AUGUSTA, Ga. – When Jordan Spieth set out on Sunday 12 months ago at Augusta National, there were 11 players within four strokes of the lead. When the final turn begins this year at the Masters, only one player will be within four, and he’s not named Bubba.
Playing the role of Bubba Watson this year will be Justin Rose, who carded a quintessential closing nine to turn a boat race into . . . well, something that at least resembles a race.
Whether Rose will enjoy a similar Sunday to Watson, who closed with a 69 last year to out duel Spieth for the coveted green jacket, will depend entirely on young Spieth.
On Saturday, the 21-year-old was not as efficient as he’d been for the first two days – making his first bogey in 24 holes at No. 4 on Day 3 and opening the door by making a mess of the 17th hole – but he grinded his way to a 2-under 70 for a lead that is nonetheless commanding.
“Two under [par] I thought would be a good score,” said Spieth, who made double bogey at the penultimate hole after missing the fairway left, the green right and a 3-footer.
“Obviously being 4 under at one point in the round and closing it out at 2 under is disappointing. You would have liked to have finished the round a little bit better, but it also could have been worse.”
While the conversation eventually drifted to last year’s final round, when Spieth closed with an even-par 72 to tie for second place, this time feels different, and it’s not just that four-stroke cushion that gives Sunday a different vibe.
For three relatively flawless days, this is after all Augusta National, Spieth weathered his early miscues at Nos. 4 and 7 with more clutch putting, holing birdie putts of 10 feet (No. 12), 15 feet (No. 13), 2 feet (No. 15) and 14 feet (No. 16).
If not for Rose’s late inning heroics – he birdied Nos. 13-16 and holed a 20-footer for birdie at the last to secure a spot in Sunday’s final pairing – Spieth’s advantage would have been essentially insurmountable.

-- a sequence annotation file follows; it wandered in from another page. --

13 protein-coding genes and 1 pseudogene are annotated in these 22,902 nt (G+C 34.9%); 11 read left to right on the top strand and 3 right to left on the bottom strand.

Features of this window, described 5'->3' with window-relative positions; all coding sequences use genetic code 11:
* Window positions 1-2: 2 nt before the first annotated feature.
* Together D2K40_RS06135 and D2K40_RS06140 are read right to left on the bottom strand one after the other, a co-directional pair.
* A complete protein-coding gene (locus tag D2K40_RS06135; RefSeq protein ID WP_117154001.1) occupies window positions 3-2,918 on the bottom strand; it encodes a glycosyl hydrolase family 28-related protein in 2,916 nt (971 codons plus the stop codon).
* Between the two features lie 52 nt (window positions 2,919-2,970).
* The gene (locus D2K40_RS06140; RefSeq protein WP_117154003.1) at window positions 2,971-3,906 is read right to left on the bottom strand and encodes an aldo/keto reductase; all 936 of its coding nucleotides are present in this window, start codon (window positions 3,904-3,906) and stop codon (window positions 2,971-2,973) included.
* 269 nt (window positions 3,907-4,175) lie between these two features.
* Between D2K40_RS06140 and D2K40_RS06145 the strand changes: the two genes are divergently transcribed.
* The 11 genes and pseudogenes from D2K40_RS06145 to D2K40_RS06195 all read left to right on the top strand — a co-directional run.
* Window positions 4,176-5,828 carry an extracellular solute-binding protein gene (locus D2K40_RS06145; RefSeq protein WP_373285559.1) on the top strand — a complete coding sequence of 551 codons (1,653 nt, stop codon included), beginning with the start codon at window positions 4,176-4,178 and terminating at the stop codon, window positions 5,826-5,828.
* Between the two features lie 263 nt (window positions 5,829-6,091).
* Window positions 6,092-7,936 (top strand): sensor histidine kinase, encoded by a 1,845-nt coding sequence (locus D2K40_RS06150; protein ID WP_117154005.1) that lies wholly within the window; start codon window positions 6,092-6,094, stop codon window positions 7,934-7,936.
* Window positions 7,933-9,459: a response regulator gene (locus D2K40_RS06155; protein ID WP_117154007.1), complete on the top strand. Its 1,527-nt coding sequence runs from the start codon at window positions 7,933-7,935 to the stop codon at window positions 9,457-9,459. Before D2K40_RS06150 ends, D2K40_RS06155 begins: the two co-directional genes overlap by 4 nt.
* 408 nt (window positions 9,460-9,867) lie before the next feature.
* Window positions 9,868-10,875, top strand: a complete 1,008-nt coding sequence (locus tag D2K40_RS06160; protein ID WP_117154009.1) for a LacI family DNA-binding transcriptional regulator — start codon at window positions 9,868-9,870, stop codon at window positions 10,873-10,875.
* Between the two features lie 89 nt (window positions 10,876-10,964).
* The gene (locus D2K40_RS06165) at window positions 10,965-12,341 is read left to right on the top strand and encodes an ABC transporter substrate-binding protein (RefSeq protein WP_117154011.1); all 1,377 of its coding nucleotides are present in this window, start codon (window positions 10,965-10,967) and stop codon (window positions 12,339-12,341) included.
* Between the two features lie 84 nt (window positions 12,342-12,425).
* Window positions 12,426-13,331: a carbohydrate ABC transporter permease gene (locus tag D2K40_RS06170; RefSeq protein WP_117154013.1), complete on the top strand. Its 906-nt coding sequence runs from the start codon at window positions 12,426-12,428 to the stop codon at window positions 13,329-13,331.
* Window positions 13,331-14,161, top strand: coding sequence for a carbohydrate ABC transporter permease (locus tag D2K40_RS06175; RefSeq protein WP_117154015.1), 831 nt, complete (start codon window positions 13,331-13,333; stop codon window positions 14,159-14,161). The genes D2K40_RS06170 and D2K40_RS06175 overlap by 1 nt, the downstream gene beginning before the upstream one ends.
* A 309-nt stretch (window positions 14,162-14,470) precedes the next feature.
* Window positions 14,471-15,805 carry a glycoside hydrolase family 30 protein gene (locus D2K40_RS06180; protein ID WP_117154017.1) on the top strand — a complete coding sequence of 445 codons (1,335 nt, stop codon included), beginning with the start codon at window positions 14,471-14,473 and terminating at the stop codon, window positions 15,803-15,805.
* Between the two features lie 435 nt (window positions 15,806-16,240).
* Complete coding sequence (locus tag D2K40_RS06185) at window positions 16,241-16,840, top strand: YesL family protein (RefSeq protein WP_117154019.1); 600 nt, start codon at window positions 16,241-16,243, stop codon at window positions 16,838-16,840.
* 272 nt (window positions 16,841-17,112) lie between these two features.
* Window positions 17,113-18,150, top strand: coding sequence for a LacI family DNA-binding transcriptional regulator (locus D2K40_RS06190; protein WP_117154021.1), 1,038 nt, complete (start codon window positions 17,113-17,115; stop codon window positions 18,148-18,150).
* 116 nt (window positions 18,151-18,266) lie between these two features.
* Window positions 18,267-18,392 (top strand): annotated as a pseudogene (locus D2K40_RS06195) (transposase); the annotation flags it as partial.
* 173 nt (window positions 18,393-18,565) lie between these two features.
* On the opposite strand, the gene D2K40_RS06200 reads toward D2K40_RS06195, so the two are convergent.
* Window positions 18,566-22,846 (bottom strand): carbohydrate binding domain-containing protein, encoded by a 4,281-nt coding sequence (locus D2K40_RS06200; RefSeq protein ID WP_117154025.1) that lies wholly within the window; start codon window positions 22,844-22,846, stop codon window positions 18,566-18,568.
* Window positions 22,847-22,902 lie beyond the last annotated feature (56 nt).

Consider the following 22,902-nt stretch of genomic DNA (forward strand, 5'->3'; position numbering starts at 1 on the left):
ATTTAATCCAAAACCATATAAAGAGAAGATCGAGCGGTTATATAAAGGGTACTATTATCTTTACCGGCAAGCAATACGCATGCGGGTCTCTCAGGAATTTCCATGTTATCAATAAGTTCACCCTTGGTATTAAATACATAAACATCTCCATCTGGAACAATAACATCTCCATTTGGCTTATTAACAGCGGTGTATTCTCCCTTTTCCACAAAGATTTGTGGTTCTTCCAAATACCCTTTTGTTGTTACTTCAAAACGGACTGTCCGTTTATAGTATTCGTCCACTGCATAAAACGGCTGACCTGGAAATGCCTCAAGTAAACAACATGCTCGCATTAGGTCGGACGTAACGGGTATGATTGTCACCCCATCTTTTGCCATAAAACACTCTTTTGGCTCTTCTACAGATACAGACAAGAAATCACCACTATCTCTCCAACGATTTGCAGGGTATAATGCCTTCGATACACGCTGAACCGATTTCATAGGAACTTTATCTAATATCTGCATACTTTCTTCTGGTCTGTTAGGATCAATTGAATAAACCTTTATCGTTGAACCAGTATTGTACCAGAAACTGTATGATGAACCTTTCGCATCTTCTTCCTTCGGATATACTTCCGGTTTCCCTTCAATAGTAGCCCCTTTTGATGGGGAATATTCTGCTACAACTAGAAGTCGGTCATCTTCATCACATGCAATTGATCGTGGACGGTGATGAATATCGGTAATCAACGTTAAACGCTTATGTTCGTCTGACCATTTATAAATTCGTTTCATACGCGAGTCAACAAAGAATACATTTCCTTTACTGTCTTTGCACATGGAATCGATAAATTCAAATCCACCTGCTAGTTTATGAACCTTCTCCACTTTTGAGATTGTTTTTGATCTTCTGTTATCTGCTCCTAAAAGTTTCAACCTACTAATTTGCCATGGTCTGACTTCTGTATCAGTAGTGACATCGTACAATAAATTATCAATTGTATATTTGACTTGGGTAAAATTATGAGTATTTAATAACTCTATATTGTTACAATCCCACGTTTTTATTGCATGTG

“You want to be in the last group. You want to be seeing what you're up against; you want to feel the atmosphere,” said Rose, who shot a third-round 67 and is at 12 under. “You want to get a look at how the guys play next to you, especially when you get to [Nos.] 12, 13, 14, 15 on the back nine.”
There was a time just past noon when the Jordan Spieth Invitational began to look more like the Masters, with familiar names like Tiger, Rory, Phil and Dustin closing the gap, but if you walked to the kitchen to make a pimento cheese sandwich, you probably missed it.
McIlroy, vying to complete the career Grand Slam with a victory this week, got off to a solid start with an opening nine of 32, eight strokes better than his Day 2 tour of the outward loop, and moved to within six strokes of the lead with a birdie at the 15th hole. But the world No. 1 struggled with two late bogeys and is among a group that includes Woods at 6 under.
“I'm going to need something basically around 61, 62 to have a real chance,” McIlroy said. “I'm not sure that's going to happen but we'll see.”
Mickelson was only slightly more optimistic about his chances following an inspired 67 that was his lowest card at the former fruit nursery since Round 3 in 2012.
“I think he's playing very good golf and I think he'll have a good round tomorrow,” Mickelson said of Spieth. “If he were to come out on top, it would be great to have him in the Champions Dinner every year.”
Golf eschews the early coronation – see McIlroy, Rory (2011) and Norman, Greg (1996) – but those meltdowns took rounds of 80 and 78, respectively, which are numbers Spieth doesn’t appear familiar with.
“I think the good thing for him is he's already experienced it once. He's played in the final group at the Masters before. It didn't quite happen for him last year, but I think he'll have learned from that experience,” said McIlroy, who led by four shots through 54 holes in ’11. “I think all that put together, he'll definitely handle it a lot better than I did.”
Perhaps, but then again, names like Mickelson, Johnson, McIlroy and Woods have a tendency of making pillows a little more lumpy.
It’s tough to snooze when you’ve got a combined six majors and three greens jackets in pursuit in the day’s last two groups. It’s not the quantity of Spieth’s lead, so much as it is the quality of those arrayed behind him that may make Sunday something less than a forgone conclusion.
You know the deal, objects in the rearview mirror appearing closer and all. It’s a reality Spieth seems to have already embraced.
“There's going to be roars. Phil is going to have a lot of roars in front. Obviously a few groups up I think is Tiger and Rory,” said Spieth, who will head out in the day’s final pairing for the fourth consecutive Sunday. “But especially in the group in front of us, everyone loves Phil. Why wouldn't you love Phil? And he's going to make some noise and he's going to make a run.”
On Saturday at the 11th hole, Spieth’s caddie Michael Greller urged his man to “see a small target” as he prepared his approach, a swing cue from coach Cameron McCormick.
On Sunday, there will be no escaping either the big target on his back or the big expectations he’ll start the day with.